Here are the cereals that came across as being the best (aka most healthy). When picking these cereals, I used the following requirements. First and foremost, they had to contain absolutely no trans fat. Second, they had to contain no saturated fat. Third, they had to contain little to no sugar. Then, after that, I started taking fiber content into account (higher the better) and added the cereals that contained a good amount of fiber (yet still fit the first three guidelines) to this list too.

I also paid attention to protein content as well as whether the cereal contained any HFCS (high fructose corn syrup), although I did not treat these two quite as importantly as I did the above guidelines. The final thing I took into consideration was the ingredients and whether the cereal was made from whole grains (good) or refined grains (not so good). So, in no specific order, here are my picks for the best breakfast cereals:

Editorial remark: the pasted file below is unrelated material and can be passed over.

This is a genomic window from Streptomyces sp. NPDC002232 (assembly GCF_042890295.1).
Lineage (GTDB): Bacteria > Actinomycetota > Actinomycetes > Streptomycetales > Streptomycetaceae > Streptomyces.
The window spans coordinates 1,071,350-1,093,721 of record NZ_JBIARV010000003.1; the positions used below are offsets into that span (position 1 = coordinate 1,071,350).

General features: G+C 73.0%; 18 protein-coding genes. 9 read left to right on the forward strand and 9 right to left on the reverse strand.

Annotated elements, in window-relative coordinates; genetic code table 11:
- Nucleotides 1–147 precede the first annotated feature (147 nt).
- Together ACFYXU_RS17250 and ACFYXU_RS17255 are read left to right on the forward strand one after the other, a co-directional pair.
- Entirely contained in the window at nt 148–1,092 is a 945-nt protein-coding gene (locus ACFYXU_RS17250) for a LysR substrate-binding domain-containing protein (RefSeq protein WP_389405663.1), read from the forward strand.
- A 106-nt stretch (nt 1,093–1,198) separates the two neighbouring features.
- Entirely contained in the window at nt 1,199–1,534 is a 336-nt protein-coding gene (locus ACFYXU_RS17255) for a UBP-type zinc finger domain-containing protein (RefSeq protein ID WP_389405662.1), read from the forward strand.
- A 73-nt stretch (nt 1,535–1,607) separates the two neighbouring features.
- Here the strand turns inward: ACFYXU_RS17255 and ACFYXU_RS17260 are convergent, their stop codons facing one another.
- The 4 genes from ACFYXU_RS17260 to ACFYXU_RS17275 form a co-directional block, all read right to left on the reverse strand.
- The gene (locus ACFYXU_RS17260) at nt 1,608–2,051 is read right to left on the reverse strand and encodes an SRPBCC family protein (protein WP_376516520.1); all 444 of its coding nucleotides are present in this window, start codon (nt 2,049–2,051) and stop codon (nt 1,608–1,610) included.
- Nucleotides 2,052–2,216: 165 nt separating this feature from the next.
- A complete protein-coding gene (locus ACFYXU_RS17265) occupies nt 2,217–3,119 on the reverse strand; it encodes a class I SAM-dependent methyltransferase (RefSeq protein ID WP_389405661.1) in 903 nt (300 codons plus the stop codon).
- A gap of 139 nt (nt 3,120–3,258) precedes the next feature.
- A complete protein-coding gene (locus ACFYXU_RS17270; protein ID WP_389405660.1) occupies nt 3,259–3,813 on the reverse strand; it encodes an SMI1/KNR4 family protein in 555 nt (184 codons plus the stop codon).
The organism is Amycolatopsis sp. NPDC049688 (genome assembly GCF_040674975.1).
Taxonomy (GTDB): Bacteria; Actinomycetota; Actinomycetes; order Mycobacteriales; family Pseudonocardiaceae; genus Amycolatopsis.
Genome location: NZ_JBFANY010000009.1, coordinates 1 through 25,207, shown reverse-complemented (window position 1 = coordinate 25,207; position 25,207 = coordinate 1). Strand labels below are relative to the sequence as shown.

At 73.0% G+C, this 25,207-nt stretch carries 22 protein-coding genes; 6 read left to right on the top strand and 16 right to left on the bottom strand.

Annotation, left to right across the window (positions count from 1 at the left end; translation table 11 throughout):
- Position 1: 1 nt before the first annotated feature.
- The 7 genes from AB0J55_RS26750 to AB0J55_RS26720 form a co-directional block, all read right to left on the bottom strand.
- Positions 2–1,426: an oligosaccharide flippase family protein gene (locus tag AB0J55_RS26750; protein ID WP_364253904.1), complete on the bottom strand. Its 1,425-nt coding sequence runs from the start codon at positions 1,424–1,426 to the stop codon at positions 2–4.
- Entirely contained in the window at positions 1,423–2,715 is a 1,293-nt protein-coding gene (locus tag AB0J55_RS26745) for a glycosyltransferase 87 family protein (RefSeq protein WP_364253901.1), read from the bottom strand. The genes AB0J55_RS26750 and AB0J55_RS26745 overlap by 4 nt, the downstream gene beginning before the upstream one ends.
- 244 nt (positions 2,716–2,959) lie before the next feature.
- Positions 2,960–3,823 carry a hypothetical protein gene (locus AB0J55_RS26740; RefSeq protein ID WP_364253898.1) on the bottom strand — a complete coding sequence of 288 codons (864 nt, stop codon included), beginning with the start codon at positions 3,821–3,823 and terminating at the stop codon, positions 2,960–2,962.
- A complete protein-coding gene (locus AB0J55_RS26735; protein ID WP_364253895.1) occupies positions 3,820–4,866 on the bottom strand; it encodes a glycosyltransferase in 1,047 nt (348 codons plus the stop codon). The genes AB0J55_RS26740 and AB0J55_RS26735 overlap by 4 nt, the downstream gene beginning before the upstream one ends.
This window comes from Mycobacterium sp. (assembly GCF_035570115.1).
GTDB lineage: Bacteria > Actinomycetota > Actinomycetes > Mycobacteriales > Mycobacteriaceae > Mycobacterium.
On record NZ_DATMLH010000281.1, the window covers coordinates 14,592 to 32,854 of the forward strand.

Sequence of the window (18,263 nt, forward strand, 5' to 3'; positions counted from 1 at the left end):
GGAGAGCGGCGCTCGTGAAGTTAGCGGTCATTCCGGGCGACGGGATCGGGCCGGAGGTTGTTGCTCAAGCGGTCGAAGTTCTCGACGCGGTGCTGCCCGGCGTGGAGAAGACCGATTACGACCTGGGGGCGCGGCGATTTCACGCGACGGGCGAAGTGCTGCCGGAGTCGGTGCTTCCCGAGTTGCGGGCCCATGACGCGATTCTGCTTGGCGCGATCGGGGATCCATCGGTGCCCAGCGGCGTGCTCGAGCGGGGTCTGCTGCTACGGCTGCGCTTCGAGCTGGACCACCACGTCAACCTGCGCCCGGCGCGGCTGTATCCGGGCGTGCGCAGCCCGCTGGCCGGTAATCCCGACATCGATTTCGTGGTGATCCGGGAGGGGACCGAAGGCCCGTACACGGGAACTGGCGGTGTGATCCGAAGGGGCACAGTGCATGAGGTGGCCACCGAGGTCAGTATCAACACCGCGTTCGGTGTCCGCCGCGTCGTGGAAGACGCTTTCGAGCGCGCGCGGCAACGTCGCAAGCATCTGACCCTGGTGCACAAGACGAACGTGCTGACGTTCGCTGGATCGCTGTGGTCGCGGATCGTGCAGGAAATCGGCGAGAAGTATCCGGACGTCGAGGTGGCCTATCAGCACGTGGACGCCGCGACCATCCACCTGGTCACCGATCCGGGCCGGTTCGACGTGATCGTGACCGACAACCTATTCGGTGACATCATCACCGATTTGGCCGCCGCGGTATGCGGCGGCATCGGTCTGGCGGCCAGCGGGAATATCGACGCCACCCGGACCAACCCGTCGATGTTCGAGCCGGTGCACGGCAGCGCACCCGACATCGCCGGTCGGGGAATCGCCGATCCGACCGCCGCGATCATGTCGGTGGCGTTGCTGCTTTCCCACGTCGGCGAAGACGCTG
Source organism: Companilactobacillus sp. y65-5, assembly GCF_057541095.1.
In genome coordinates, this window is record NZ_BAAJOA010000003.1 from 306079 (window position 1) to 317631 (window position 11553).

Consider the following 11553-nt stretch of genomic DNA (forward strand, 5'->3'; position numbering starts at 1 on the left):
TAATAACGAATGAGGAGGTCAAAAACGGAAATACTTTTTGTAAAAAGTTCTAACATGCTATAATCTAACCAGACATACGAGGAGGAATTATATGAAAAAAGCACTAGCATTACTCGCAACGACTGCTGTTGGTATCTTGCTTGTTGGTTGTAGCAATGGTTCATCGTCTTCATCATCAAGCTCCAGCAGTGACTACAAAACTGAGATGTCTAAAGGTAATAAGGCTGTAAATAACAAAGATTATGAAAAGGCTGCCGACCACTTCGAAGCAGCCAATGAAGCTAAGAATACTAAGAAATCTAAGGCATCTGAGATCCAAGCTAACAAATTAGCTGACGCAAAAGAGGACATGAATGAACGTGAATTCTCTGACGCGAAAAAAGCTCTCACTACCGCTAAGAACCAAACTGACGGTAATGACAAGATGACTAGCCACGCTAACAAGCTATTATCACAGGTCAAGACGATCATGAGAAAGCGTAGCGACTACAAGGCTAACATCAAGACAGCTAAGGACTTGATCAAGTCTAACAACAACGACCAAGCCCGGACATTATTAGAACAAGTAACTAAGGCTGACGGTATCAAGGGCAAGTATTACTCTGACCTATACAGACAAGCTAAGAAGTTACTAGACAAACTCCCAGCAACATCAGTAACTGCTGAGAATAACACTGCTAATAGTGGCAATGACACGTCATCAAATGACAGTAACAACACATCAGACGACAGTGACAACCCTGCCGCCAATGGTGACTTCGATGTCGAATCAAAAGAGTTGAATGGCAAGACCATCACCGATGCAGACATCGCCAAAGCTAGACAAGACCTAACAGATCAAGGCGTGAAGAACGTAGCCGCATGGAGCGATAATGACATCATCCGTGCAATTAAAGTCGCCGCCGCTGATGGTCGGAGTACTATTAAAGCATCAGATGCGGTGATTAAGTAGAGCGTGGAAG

• Cheerios (General Mills)
  • Shredded Wheat (Post)
  • Fiber One (General Mills)
  • Grape Nuts (Post)
  • Wheaties (General Mills)
  • Total (General Mills)
  • GOLEAN Cereal (Kashi)
  • All-Bran (Kellogg's)
  • Wheat Chex (General Mills)

The Worst Breakfast Cereals

Here are the cereals that came across as being the worst (aka most unhealthy). First, any cereal that contained trans fat was automatically added to this list, as trans fat is easily the most unhealthy ingredient a cereal could have. Second, I looked at sugar content. Every cereal that contained 10 or more grams of sugar per serving (which didn't come from actual fruit) made this list as well.